Opinion: Still no decision on bombshell Supreme Court campaign finance case
This article was originally on a blog post platform and may be missing photos, graphics or links. See About archive blog posts.
It was thought to be coming today, a Supreme Court decision on Citizens United vs. the Federal Election Commission, a case that could have a huge impact on how campaigns are financed.
During the 2008 presidential election, Citizens United, a conservative group, aired a feature-length TV movie critical of then-candidate Hillary Rodham Clinton. The FEC barred the pay-for-view movie from the airwaves because it was financed with corporate campaign funds. The court is weighing whether that was the right call, or whether corporations can now fund independent political messages. It even broadened the question to look at whether the court should overrule prior cases that upheld restrictions on independent corporate or union expenditures.
This movie is so rabidly anti-Hillary that after the justices watched it, Justice Stephen Breyer commented, ‘It’s not a musical comedy.’
Citizens United and its backers -- like the Libertarian Cato Institute -- have cast the case as a free-speech issue, challenging the very assumption of campaign finance law that seeks to limit how much money corporations, labor unions or other groups can pump into the political process.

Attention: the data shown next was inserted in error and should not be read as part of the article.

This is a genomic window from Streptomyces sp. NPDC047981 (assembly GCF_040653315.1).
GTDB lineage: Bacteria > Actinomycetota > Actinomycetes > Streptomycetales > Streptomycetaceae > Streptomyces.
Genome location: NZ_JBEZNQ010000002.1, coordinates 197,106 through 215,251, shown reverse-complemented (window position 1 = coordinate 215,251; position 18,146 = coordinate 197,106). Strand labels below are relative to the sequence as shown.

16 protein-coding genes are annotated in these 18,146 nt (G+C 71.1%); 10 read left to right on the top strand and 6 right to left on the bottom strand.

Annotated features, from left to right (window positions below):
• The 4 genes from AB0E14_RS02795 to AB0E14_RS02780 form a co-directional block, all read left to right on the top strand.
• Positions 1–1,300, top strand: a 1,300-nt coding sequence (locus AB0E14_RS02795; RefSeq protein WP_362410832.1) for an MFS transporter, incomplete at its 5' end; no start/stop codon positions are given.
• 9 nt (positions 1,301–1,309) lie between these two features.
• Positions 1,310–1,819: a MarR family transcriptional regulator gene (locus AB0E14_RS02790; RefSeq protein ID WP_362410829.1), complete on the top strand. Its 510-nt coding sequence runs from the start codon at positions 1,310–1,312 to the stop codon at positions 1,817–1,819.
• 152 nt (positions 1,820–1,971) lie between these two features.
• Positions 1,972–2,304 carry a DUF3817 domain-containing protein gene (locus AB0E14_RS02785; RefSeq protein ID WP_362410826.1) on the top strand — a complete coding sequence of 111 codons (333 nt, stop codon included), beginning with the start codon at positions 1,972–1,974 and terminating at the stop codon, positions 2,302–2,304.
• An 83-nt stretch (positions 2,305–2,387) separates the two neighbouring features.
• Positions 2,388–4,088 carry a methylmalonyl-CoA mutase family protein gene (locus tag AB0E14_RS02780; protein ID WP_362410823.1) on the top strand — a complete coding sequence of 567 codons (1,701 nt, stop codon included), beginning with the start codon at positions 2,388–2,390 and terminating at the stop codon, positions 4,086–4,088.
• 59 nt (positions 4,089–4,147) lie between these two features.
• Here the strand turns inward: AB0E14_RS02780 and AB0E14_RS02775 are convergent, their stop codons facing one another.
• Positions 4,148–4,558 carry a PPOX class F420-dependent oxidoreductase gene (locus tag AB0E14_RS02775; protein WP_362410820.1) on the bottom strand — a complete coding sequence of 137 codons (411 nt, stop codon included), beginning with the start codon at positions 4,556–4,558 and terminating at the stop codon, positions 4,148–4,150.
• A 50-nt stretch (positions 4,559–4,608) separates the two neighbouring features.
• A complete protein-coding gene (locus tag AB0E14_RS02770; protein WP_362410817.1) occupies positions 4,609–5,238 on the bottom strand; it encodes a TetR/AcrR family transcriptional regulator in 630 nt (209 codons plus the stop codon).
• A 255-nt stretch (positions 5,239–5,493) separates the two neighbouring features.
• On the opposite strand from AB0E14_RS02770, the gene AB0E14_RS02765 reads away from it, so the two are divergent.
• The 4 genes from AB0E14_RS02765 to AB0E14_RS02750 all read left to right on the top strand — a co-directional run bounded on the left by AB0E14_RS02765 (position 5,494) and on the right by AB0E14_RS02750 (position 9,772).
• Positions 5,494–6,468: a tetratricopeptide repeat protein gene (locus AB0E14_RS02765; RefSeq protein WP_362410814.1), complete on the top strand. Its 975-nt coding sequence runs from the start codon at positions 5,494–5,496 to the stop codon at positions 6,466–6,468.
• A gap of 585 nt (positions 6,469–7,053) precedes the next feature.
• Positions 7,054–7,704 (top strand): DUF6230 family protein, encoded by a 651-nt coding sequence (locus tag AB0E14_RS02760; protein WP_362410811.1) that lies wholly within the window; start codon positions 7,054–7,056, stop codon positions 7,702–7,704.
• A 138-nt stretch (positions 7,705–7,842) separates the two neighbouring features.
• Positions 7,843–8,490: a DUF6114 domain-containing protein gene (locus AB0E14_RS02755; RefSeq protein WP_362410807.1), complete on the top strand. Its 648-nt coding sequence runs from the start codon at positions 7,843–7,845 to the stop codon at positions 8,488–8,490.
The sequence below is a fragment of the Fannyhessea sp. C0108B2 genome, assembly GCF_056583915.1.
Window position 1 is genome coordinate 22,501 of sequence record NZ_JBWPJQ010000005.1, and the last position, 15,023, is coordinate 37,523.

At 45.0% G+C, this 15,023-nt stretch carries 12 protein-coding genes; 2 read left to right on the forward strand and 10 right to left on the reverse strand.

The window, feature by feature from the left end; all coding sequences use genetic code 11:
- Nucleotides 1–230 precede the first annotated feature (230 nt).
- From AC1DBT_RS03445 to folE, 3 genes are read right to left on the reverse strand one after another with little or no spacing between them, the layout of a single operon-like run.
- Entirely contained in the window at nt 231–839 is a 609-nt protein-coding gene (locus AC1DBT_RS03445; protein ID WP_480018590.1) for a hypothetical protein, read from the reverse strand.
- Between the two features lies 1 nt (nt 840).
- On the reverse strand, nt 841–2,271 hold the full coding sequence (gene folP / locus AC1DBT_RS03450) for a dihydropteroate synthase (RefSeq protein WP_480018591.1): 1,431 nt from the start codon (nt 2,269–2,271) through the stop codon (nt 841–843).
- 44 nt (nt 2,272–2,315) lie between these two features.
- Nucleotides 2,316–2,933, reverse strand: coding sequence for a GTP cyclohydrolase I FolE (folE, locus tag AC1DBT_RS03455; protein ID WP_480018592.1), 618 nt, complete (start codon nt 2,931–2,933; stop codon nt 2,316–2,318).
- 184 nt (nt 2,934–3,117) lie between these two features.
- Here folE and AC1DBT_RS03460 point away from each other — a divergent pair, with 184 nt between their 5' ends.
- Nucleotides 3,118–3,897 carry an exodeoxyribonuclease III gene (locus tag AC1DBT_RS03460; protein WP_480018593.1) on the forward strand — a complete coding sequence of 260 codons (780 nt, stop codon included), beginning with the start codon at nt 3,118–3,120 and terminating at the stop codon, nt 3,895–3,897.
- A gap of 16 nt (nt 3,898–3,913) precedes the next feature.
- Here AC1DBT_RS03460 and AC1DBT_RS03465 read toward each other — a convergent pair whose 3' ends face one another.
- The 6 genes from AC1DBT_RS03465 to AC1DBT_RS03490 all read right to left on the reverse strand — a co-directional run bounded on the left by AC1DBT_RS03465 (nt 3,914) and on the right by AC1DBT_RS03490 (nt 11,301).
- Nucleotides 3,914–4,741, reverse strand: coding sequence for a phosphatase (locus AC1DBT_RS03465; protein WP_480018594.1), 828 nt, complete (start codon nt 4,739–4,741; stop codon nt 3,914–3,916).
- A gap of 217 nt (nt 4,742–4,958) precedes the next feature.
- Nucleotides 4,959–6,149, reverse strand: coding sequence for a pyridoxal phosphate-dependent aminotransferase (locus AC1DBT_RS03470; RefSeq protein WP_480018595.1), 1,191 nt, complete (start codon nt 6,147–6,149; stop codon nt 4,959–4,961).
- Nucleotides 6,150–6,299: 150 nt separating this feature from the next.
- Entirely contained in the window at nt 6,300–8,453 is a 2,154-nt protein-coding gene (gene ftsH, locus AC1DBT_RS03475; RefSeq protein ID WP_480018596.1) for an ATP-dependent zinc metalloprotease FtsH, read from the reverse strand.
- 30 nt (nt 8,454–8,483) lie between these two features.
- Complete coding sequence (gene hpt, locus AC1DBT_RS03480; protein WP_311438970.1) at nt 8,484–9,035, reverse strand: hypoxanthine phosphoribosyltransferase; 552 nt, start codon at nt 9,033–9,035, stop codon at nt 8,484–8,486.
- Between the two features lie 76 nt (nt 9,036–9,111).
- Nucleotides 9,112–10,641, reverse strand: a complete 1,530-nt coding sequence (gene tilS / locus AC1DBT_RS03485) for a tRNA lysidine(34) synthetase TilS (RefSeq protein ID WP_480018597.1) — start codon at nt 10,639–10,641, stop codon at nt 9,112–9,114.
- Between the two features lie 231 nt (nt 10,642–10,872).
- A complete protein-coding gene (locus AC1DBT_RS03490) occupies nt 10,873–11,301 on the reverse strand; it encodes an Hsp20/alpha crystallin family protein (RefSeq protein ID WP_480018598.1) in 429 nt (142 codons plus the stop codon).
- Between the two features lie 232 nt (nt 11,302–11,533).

For some reason, the buzz was the decision might come today, but apparently the justices had other ideas.
In any event, whenever the decision comes down, the implications for campaign finance could be dramatic. As MSNBC’s First Read noted this morning, ‘Expectation is that the court will knock down the precedents banning direct corporate and union contributions to political campaigns. If that happens, it could transform the political landscape in a GIGANTIC way. It would also hammer home the point that while Democrats control most of Washington, they don’t control the Supreme Court.’
-- Johanna Neuman